As the days passed, I couldn’t help but keep noticing Jose – he had the biggest smile when he greeted me in the morning, the first  back after lunch, the one toting the extra big buckets of sand or rocks – he was determined to show that he was doing his share of the work, and more.

What  I couldn’t miss was  the cross he’d painted on the front of his straw hat. Whether it was a symbol of his faith or a sign of protection he wore it well  -- especially with this T-shirt with the words, “French Riviera” splashed across his chest.

Tags: , , ,

People, Places & Things of Lake Chapala

Judy King is publisher of Mexico Insights—Living at Lake Chapala, a monthly online magazine for people interested in Mexico's Lake Chapala region, in the state of Jalisco.

Judy, a 19-year resident of Ajijic on Lake Chapala's north shore, conducts weekly newcomer's seminars and shares her expertise about Mexico in her ezine at www.mexico-insights.com, and in the "Mexico Lindo" column of the Lake Chapala Review.

Judy also is a speaker for local organizations and visiting tour groups about the Lakeside area about Mexican customs and holidays.

Cathedrals? Most are Churches

by Judy King 18. July 2010 13:47

catheral Capillas, Templos, Parroquias, Cathedrals—How do you know the difference?

It’s difficult sorting out all the different types of area churches, even here in Ajijic and Chapala. I’ve noticed that a lot of newcomers and even some folks who have lived here 30 years or more assume that because the Parish churches in Ajijic, Chapala and Jocotepec are grand and old, they must be cathedrals.

Here, in a nutshell are the definitions of the various types of churches in Mexico (and elsewhere):

Catedral Often foreigners refer to “the Cathedral in Chapala” or “the Cathedral in Ajijic” in an attempt to refer respectfully to the larger church in local communities. There is only one Cathedral in the Guadalajara archdiocese, and it is in downtown Guadalajara.

A cathedral is always the seat of the Bishop; in fact, the word comes from a Latin word meaning “the Bishop’s throne.” While the Archdiocese of Western Mexico has thousands of capillas, templos, sanctuaries and parroquias,and is governed by Cardinal Juan Sandaval Iñiguez and five obispos (bishops), there is only one Cathedral.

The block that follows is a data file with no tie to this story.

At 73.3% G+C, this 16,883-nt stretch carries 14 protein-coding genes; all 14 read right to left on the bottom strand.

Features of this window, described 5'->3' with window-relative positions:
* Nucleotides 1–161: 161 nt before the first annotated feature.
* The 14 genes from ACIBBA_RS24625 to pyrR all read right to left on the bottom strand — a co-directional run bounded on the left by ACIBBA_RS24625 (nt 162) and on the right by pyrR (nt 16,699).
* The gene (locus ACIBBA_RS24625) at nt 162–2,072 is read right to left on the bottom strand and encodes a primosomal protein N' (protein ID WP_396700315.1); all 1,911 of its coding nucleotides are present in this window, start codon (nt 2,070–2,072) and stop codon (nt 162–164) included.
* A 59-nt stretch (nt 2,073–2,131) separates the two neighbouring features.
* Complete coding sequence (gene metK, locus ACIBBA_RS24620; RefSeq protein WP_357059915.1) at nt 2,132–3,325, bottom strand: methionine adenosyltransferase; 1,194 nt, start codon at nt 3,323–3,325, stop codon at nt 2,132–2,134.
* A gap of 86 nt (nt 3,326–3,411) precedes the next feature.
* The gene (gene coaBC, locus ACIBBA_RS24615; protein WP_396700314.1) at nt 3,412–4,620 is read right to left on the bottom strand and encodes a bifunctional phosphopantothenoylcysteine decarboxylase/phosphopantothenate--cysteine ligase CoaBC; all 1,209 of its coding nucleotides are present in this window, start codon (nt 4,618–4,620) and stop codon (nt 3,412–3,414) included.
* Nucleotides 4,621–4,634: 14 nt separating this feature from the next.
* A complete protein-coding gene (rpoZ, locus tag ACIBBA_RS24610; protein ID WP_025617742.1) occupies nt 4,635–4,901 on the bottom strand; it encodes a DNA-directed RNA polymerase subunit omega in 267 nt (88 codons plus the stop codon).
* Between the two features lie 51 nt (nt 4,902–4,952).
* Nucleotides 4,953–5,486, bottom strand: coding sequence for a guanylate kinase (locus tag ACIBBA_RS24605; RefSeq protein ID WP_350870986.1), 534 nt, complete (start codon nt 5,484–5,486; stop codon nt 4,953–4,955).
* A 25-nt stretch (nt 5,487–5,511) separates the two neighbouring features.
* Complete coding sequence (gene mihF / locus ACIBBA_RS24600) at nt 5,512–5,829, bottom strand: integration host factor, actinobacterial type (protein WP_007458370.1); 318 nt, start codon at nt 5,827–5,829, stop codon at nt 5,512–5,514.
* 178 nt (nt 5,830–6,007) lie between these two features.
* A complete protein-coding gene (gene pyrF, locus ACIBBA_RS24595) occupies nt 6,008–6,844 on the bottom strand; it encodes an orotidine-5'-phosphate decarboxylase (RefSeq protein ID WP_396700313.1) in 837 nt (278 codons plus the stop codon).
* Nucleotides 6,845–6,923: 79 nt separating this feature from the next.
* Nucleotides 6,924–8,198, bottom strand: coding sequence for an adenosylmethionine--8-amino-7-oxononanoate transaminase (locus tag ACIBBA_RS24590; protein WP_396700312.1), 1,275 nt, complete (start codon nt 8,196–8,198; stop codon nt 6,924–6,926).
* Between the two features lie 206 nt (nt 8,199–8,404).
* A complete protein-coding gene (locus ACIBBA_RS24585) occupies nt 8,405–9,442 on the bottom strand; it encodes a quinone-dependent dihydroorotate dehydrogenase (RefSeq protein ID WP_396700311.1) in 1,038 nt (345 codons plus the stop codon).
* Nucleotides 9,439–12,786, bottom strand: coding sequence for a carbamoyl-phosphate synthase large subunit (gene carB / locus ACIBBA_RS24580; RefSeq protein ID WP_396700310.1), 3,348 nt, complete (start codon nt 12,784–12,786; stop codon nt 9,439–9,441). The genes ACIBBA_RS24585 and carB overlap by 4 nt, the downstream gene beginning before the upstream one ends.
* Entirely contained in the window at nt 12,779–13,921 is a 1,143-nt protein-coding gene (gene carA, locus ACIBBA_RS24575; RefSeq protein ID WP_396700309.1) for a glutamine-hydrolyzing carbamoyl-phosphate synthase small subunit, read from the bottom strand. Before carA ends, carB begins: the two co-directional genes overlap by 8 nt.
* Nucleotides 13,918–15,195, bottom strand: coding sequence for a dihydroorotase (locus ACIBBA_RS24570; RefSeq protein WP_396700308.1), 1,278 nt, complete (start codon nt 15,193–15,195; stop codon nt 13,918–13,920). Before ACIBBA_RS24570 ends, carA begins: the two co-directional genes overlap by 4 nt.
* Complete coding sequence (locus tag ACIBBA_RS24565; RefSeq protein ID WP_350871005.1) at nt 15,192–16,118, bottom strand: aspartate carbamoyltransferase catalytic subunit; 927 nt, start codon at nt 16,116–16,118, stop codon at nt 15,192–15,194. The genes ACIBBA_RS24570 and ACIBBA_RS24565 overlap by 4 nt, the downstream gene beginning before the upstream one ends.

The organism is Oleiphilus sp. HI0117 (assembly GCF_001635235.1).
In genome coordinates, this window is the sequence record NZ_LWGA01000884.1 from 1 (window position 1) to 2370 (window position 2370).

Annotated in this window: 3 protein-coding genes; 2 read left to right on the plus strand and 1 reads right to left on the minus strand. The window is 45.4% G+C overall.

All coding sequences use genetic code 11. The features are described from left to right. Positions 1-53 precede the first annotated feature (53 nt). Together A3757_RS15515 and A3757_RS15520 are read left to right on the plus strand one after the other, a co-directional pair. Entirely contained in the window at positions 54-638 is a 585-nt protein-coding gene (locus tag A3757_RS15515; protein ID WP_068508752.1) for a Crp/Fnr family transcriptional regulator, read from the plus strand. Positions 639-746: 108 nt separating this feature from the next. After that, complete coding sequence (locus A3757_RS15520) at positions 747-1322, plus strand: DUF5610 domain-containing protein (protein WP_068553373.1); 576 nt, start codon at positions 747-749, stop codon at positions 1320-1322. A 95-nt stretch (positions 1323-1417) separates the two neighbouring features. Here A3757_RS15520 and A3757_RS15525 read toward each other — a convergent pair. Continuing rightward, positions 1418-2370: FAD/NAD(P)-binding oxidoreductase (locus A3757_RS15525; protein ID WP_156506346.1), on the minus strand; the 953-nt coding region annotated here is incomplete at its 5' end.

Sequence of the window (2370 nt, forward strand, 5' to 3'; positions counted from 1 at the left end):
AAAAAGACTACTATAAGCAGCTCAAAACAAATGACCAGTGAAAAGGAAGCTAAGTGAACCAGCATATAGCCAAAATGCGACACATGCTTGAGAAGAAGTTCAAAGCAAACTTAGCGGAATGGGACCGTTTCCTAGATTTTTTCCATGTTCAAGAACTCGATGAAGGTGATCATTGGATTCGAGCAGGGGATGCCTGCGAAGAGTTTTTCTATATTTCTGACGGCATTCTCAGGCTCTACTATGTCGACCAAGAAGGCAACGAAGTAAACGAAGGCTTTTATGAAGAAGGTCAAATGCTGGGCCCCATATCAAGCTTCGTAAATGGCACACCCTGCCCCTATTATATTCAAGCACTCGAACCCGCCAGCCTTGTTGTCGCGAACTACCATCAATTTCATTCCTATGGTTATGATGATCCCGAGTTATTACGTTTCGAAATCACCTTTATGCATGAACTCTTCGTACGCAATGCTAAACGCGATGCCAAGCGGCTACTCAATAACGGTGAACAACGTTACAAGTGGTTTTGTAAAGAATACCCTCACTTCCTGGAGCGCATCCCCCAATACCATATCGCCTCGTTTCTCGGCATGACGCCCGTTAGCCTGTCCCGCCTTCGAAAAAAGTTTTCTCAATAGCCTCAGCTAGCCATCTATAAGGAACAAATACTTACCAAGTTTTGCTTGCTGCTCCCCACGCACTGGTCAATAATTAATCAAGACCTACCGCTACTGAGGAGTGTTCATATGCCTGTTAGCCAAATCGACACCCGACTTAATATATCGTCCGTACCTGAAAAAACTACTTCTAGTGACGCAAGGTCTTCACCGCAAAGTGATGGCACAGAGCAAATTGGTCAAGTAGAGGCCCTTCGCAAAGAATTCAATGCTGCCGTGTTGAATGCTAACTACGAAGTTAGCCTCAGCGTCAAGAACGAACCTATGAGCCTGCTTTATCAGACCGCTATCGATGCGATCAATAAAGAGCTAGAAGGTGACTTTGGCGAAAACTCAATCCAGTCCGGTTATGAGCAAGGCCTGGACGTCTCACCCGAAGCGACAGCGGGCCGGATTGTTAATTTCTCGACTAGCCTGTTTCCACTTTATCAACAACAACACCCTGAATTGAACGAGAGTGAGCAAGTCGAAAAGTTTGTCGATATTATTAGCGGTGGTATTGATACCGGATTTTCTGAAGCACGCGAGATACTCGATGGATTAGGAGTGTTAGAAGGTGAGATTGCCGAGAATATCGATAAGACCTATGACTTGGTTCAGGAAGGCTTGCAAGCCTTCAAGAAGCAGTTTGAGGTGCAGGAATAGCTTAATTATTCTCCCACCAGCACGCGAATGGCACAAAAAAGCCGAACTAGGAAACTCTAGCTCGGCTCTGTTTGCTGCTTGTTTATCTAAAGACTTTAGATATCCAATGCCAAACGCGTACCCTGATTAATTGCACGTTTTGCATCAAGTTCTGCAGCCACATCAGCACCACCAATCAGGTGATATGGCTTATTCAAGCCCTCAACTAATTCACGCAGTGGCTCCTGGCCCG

Basilica About equal in importance to the cathedral are the Basilicas – they’re not neighborhood churches, they are special churches directly under the domain of the Vatican. Where Cathedrals, Templos and Parroquias divide their collection between the home needs and the dioceses, Basilicas divide their income between their own needs and Rome. In architectural terms, basilica indicates a church of special beauty.

A basilica contains a miraculous image, often some advocacíon of the Virgin Mary to which pilgrimages are made. In the third century, Constantine sent his mother to the Holy Lands to supervise the building of the first basilica at the site of the nativity. Later he ordered the building of the basilica of St. Peter. Basilicas are administered by an Abbot or Abad, who is directly accountable to the Pope.

Here in Mexico, basilicas are defined by that miraculous image and as the destinations of peregrinos (pilgrims) who come to see it. The basilicas in this area include the home altars of the Virgin of Zapopan (the patron of the state of Jalisco) and the Virgin of San Juan de los Lagos. When you visit Joco-churchPatzcuaro in the neighboring state of Michoacán, you’ll want to visit the Basilica of Our Lady of Salud. My favorite Basilicas are the Oaxaca church ion which is housed Our Lady of Soledad (the Virgin Mary in her grief at the foot of the cross) and of course La Villa, the home of the image of Mary as she appeared in Mexico, The Virgin of Guadalupe.